2. Bute Park
Taking the name after the family who made Cardiff rich with the coal trade, this awesome park of 140 acres used to be part of the castle and today is one of the main places for locals and tourists to relax along the river, take the best pictures of the castle, making picnics, running, have lunch in one of the small restaurants featuring open-air terraces and smell the scent of flowers wisely and scenically planted throughout the park.
The sculpture trail in itself is a good reason to come and follow this leisure path which will lead you through 21 wooden animal sculptures realised by different artists: frogs, crocodiles, beetles which are made from dead trees within the park.
3. Cardiff Bay
Cardiff Bay owes its importance as harbour to the Industrial Revolution and the mining activity in the valleys of South Wales. Iron and coal were traded at the docks from 1830’s and the area was frequented by sailors and explorers of 50 different nationalities who decided to settle in here in the so-called “Tiger Bay’ helping to build the docks, and working on ships.
Today, the ex-Cardiff docklands area is known as Cardiff Bay and it has been transformed by the Cardiff Barrage: his construction was completed in 1999 was one of the largest engineering projects in Europe. It has created a 500 acre freshwater lake which helped the area to develop with hotels, restaurants, shops, business and tourist activities which are now attracting people from all over the world.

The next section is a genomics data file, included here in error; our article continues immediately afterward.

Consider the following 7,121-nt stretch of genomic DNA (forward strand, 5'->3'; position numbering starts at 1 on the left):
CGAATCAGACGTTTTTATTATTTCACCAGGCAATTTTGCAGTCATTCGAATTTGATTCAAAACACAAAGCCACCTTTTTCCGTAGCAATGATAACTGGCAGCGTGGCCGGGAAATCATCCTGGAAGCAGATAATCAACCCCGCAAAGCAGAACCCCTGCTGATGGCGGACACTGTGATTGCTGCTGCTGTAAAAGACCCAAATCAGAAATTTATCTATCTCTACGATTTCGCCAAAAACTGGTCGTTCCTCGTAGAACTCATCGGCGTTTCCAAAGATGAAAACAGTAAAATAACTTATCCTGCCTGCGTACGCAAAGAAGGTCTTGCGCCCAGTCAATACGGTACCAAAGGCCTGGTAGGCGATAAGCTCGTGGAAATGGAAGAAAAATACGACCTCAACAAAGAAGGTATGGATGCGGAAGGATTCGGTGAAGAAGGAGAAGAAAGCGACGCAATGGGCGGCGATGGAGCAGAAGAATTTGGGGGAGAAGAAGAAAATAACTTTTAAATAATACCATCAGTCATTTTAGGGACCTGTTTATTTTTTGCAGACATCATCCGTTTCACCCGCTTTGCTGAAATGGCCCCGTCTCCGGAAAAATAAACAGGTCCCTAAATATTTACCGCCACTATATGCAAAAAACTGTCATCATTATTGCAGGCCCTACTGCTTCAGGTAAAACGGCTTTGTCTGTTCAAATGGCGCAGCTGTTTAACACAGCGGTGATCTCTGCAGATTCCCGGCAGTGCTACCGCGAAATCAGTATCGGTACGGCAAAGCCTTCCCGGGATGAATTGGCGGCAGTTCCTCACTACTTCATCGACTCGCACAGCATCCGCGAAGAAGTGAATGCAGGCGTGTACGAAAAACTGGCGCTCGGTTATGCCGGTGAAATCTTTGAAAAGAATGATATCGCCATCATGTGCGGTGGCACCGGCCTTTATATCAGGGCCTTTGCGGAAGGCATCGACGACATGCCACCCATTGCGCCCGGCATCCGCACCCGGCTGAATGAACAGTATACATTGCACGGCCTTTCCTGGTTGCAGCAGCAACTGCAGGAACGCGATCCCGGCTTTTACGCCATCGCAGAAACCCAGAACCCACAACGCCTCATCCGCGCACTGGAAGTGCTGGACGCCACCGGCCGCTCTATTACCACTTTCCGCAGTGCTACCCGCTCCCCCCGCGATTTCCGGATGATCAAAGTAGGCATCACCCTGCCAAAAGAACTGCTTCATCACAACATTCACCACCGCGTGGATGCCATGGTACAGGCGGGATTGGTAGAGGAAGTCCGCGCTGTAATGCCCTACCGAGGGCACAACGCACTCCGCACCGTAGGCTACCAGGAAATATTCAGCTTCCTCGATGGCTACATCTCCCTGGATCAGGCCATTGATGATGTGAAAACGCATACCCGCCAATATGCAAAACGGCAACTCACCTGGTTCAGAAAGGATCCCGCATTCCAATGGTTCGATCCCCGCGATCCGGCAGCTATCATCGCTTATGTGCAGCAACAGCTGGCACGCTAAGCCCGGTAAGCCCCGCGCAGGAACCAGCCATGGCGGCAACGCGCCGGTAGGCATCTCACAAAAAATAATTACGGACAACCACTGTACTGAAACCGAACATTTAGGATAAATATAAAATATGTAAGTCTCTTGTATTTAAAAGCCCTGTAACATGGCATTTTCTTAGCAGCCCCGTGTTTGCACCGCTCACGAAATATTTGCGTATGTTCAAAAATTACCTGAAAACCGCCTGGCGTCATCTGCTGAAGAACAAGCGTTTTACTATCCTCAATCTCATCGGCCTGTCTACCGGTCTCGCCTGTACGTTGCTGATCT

Cardiff Bay is home to a number of attractions such as Techniquest Science Discovery Centre ideal for children keen on Science and experiments, the Millenium Centre a modern Art and cultural events complex, the Welsh Assembly, the Norwegian Church Arts Centre, the Pierhead, the red building telling the history of Cardiff and Wales, The Red Dragon Centre a huge indoor entertainment centre including an aquapark, cinemas and much more. It is worth to mention on the left hand side of the bay the Doctor Who experience for fans of this renowned sci-fi tv series shot and made in Wales. Water taxi are available for lazy one (or if you don’ t have enough time) to cross the bay and visit the posh village of Penarth and its Marina.